House of Commons Hansard #121 of the 41st Parliament, 1st Session. (The original version is on Parliament's site.) The word of the day was years.

Topics

RCMP
Oral Questions

2:55 p.m.

NDP

Rosane Doré Lefebvre Alfred-Pellan, QC

Mr. Speaker, it is really time that the government started walking the walk.

The problem of sexual harassment within the RCMP is not new. We have known about it for years. What is the minister's solution? He has washed his hands of the issue and referred it to a commission.

Do the Conservatives think that RCMP officers, who risk their lives every day to protect Canadians, deserve only empty words? Or will they finally give the RCMP the resources it needs to combat sexual harassment?

RCMP
Oral Questions

2:55 p.m.

Portage—Lisgar
Manitoba

Conservative

Candice Bergen Parliamentary Secretary to the Minister of Public Safety

Mr. Speaker, I disagree with the member opposite. All of us are concerned about these allegations. We are concerned with any prospect that any member of the RCMP would face harassment. That is why we have taken action. We are pleased that the commissioner has taken this seriously. He has made strong statements on this. He is taking action. There is pending litigation, so we will wait to see what the outcome is.

International Trade
Oral Questions

2:55 p.m.

Conservative

Rob Merrifield Yellowhead, AB

Mr. Speaker, history has shown that in severe economic times and challenge, the global economy is revived through lowering trade barriers, not raising them.

However, concerns have been raised about an amendment to a buy America provision in the transportation bill before the U.S. Congress. Shamefully, the NDP member for Burnaby—New Westminster has called the buy America a perfectly logical policy.

Could the Minister of International Trade please share with the House how our government is defending a strong Canada-U.S. partnership and creating jobs for Canadian workers and their families?

International Trade
Oral Questions

3 p.m.

Abbotsford
B.C.

Conservative

Ed Fast Minister of International Trade and Minister for the Asia-Pacific Gateway

Mr. Speaker, I thank the member for Yellowhead for his excellent work as chair of the committee. Canadians know that our government always has and always will defend their interests.

When buy America provisions were introduced in 2009, we negotiated an exemption for Canada. When they were reintroduced last year, we aggressively but respectfully engaged with the United States and the legislation died.

I am confident that our American cousins share the view that we must all do our part to ensure that the Canada-U.S. partnership, which is the envy of the world, grows even stronger as we go forward during these very difficult times.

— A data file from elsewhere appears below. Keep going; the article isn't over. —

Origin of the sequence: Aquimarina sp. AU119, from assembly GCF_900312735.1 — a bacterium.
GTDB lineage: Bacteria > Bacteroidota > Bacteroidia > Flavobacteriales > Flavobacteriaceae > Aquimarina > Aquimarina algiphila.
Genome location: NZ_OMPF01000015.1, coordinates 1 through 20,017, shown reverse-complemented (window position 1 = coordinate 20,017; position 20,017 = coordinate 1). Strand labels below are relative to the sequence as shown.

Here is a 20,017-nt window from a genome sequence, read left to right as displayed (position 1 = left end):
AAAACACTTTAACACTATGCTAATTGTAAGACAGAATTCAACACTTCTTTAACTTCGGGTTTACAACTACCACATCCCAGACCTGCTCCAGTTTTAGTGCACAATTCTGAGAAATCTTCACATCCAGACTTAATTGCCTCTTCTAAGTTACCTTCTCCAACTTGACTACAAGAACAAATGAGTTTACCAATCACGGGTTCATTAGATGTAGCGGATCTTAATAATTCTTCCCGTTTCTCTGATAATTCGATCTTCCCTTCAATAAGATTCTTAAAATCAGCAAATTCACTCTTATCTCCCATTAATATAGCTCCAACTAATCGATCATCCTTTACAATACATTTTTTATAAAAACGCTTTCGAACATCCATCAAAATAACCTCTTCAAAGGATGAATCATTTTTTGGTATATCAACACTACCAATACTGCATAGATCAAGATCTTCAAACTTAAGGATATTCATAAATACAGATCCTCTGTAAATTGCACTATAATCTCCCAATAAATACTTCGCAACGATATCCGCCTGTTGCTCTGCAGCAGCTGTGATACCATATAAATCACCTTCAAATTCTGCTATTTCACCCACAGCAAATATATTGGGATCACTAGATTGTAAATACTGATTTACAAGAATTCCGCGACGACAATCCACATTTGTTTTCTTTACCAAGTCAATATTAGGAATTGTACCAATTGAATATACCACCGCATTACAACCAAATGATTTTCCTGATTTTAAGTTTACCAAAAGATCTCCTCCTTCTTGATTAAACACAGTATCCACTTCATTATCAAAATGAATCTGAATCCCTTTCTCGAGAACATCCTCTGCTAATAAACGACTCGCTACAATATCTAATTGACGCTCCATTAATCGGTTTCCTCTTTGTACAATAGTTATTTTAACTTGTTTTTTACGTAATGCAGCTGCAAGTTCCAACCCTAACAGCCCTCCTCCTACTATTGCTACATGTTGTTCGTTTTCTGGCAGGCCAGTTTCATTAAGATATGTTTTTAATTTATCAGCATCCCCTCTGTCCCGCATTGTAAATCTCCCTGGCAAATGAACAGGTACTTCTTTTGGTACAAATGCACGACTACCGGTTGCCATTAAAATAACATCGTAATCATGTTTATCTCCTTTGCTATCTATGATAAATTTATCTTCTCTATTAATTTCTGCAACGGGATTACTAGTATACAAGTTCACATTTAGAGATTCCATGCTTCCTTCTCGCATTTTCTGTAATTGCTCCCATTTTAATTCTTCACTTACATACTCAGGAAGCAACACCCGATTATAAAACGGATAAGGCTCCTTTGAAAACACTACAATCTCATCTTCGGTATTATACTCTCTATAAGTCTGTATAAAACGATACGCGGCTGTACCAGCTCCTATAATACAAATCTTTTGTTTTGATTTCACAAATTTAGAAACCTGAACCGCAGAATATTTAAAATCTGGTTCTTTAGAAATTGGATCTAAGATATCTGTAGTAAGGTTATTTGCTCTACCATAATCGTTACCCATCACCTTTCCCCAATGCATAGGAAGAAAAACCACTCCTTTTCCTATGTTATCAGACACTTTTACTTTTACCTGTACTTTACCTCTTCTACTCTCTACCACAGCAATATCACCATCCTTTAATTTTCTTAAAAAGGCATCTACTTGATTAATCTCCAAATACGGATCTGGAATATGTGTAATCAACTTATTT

Agriculture
Oral Questions

3 p.m.

Liberal

Frank Valeriote Guelph, ON

Mr. Speaker, the 2011 Census of Agriculture shows a 10% decline in farms and farm operators. Young Canadians are not returning to the farm, with the average age of farmers now 58 years.

Making it worse, the government is removing the ability of local industry and farmers to identify innovative measures to improve competitiveness funded through the agricultural adaptation program. Now it will be a political decision of the minister.

Will the minister please listen to farmers and industry and return the delivery of federal funding to local agricultural councils in regions across Canada?

Agriculture
Oral Questions

May 10th, 2012 / 3 p.m.

Battlefords—Lloydminster
Saskatchewan

Conservative

Gerry Ritz Minister of Agriculture and Agri-Food and Minister for the Canadian Wheat Board

Mr. Speaker, this side is very proud of the work we have done on behalf of Canadian producers and processors. They are exporting record amounts throughout the world.

Yes, we have less farmers doing a far better job and producing more product than we have ever seen. Innovation and efficiency has taken over. They are no longer waiting for the Liberal cheques in the mailbox. They are out there in the world marketplace doing a great job for us.

Canada-U.S. Relations
Oral Questions

3 p.m.

NDP

Jean Rousseau Compton—Stanstead, QC

Mr. Speaker, last Tuesday, the Minister of Transport was visibly overwhelmed by a simple question about the Smugglers Hill Farm wind turbine project in Vermont, on the other side of the border from the town of Stanstead.

People are worried about their health and safety, and the minister knew very well what I was talking about. He was so confused, or paying so little attention, that he thought I was talking about a project in Quebec. And they claim to care about the interests of Quebeckers.

Can the Minister of Foreign Affairs confirm that he is now in contact with the mayor of Stanstead, Mr. Dutil, and that he is going to make sure that the concerns of the residents of his town are heard on the other side of the border?